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Two Wrongs       by Scott Caan       Nov. 17 - Dec. 3

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Two Wrongs

by Scott Caan


Performance Times:


Fridays, Nov. 17, Nov. 24 and Dec. 1 @ 7:30 pm

Saturdays, Nov. 18, Nov. 25 and Dec. 2 @ 7:30 pm

Bargain Sunday, Nov. 26 @ 4 pm (all seats $14)

Sunday, Dec. 3 @ 4 pm


Students/Senior - $16

Adults - $20 (Get them online, at the door or reserve at


Directed by Patricia Duff


A contemporary comedy of errors about two young, neurotic patients in analysis, trying to discover where they go wrong in relationships. Terry, obsessed with love, and Shelly, unrelentingly careless with men, are set up by their therapist, Julian. Unbeknownst to them, Julian finds himself at a crisis of scruples. What ensues is a chaotic triangle that follows their cathartic journey with sincerity, self-awareness and comedy.

Below are OCP shows you may have already seen this season.
Tell us what you thought here. Be honest. This helps us to know what our audience likes and dislikes.

The Children

by Lucy Kirkwood


Directed by Phil Jordan with Gail Liston, Brian Plebanek and Kathy Stanley.


In Kirkwood's play, "The Children," two retired nuclear scientists reside in an isolated cottage by the sea as the world around them crumbles. Together they are going to live forever on yogurt and yoga, until an old friend arrives with a frightening request.


“[The Children] raises profound questions about whether having children sharpens, or diminishes, one’s sense of social responsibility…a genuinely disturbing play: one not simply about nuclear power but about the heavy price we may pay in the future for the profligacy of the present.” —Guardian (UK).

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Timely Twain

by Jim Carroll

David Ossman directs Timely Twain, written by and featuring Jim Carroll.


Twain is arguably our most famous American author and humorist. He was also an important and influential social icon. Timely Twain opens with the witty storyteller. Then we see him use his podium to deliver his wry political and social commentary. Finally, the numerous tragedies in his personal life appear to lead him to a darker, disappointed cynicism.


Samuel Clemens followed every personal tragedy with surges of creative energy and productivity. There's no doubt he would have done so again but for an appointment with Halley’s Comet in 1910. With faith in Clemens’s indomitable nature, the playwright gives Captain Stormfield, Twain’s posthumous alter ego, the last word. 


A New Works Project Staged Reading

by Sherry Friedman

Directed by Ned Farley


What would you be willing to sacrifice to make your dreams come true? Passionate teacher/aspiring playwright with bipolar disorder Lucy Dieudonne has returned to her teaching job after a mysterious absence to confront a burned-out, suspicious staff and corrupt administration. Lucy fears becoming another "zombie" like her colleagues, who stagger through lives they hate. Fighting for her sanity, and guided by the voice of the poet Tennyson, will Lucy quit the steady job she needs to pursue the uncertain world of playwriting?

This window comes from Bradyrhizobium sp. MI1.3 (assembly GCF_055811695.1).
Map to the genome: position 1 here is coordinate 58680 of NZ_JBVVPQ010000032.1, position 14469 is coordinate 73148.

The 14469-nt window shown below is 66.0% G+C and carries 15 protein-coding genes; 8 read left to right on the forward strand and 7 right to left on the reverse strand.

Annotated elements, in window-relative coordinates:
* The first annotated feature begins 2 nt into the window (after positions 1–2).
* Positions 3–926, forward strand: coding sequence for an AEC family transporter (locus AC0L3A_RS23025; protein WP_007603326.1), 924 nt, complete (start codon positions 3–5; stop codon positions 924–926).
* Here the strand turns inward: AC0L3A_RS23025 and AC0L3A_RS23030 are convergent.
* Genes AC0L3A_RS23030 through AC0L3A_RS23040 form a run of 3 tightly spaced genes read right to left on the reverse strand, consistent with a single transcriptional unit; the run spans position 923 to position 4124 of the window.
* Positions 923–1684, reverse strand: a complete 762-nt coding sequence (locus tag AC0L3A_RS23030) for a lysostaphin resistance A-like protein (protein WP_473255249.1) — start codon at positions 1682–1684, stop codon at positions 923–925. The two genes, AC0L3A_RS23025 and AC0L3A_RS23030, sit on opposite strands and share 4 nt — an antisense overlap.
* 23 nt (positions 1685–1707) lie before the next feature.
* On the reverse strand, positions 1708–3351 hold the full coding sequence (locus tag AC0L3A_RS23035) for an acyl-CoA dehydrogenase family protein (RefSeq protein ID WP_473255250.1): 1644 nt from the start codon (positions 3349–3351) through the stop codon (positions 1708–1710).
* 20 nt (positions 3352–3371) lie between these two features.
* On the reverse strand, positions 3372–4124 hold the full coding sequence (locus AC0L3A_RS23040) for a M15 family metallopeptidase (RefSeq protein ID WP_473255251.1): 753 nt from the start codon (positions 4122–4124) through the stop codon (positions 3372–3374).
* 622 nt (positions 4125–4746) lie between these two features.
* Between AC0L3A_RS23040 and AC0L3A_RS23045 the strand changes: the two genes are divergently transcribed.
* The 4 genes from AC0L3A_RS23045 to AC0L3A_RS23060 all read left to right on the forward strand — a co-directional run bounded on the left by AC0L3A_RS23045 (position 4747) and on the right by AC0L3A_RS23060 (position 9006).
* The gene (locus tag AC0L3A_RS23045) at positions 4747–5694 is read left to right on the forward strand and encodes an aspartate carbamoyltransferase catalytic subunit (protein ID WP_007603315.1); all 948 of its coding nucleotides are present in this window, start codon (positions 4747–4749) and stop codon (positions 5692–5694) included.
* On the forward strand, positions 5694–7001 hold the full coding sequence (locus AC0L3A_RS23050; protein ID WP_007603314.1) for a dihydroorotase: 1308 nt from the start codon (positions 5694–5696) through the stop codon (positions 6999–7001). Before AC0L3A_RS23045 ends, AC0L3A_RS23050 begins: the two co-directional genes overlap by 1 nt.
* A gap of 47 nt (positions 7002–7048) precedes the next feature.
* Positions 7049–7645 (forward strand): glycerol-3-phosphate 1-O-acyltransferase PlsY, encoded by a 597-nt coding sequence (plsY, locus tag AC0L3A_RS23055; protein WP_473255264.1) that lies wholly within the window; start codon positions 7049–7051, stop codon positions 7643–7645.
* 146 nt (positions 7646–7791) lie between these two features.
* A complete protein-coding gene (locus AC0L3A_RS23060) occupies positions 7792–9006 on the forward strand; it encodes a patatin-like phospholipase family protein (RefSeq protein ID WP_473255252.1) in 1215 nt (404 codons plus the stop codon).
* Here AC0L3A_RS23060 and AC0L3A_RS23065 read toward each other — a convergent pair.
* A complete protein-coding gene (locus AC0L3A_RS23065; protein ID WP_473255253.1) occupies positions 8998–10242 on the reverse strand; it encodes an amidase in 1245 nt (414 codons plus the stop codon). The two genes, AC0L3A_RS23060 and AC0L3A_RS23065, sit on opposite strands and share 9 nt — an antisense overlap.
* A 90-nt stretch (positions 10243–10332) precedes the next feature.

Waiting for Godot    by Samuel Beckett     Sept. 8 - 24

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Waiting for Godot

by Samuel Beckett


Performance Times:


Fridays, Sept. 8, Sept. 15 and Sept. 22 @ 7:30 pm

Saturdays, Sept. 9, Sept. 16 and Sept. 23 @ 7:30 pm

Bargain Sunday, Sept. 17 @ 4 pm (all seats $14)

Sunday, Sept. 24 @ 4 pm


Students/Senior - $16

Adults - $20 (Get them online here, at the door or reserve at


Co-directed by Dan Christiaens and Robert Sindelar


Join OutCast in celebrating the 70th anniversary of this timeless masterpiece. These directors use Beckett’s revised text to explore how the play, originally set in the French countryside following the existential devastation of Europe in WWII, has so much to say to an audience today.


The story all began on January 5, 1953, when a simple play, written in French by the Irish expat Samuel Beckett, opened in a tiny theatre in Paris. And it was this production that lit the fuse. From this inauspicious beginning WAITING FOR GODOT soon exploded and spread its brilliant bewilderment like wildfire around the world, first in Germany, then in England and finally, across the pond to the USA. Since that time GODOT has had many significant productions and has become one of the most important and enigmatic plays of the last 70 years, and a cornerstone of twentieth century drama.


Two seemingly homeless men, Vladimir and Estragon, are waiting by a tree for someone or something called Godot. In an undefined landscape, where “Nothing happens, nobody comes, nobody goes,” these characters inhabit a drama spun from their own consciousness featuring the comic wordplay of poetry, clowning, dreamscapes and nonsense, that has been interpreted as mankind’s inexhaustible search for meaning. 


Robert Sindelar, Ethan Berkley, Gabe Harshman and Dan Christiaens in the OCP production of "Waiting for Godot" by Samuel Beckett through Sept. 24.

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